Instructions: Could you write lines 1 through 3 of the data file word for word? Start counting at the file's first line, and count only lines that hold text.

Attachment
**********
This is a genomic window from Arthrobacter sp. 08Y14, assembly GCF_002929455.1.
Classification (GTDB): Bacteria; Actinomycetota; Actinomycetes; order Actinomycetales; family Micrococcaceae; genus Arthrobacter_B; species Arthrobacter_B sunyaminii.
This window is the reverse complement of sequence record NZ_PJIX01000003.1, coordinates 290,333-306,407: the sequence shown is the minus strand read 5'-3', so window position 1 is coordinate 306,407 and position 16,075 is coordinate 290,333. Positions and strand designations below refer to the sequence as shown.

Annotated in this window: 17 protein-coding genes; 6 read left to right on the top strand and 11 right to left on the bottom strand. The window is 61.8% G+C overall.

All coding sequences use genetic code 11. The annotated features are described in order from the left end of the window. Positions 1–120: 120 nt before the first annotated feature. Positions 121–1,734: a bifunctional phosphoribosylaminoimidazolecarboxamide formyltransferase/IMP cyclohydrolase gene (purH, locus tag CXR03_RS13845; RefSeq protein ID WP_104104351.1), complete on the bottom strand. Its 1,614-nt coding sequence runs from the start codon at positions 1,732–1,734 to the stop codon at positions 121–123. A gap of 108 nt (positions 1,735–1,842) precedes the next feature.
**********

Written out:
This is a genomic window from Arthrobacter sp. 08Y14, assembly GCF_002929455.1.
Classification (GTDB): Bacteria; Actinomycetota; Actinomycetes; order Actinomycetales; family Micrococcaceae; genus Arthrobacter_B; species Arthrobacter_B sunyaminii.
This window is the reverse complement of sequence record NZ_PJIX01000003.1, coordinates 290,333-306,407: the sequence shown is the minus strand read 5'-3', so window position 1 is coordinate 306,407 and position 16,075 is coordinate 290,333. Positions and strand designations below refer to the sequence as shown.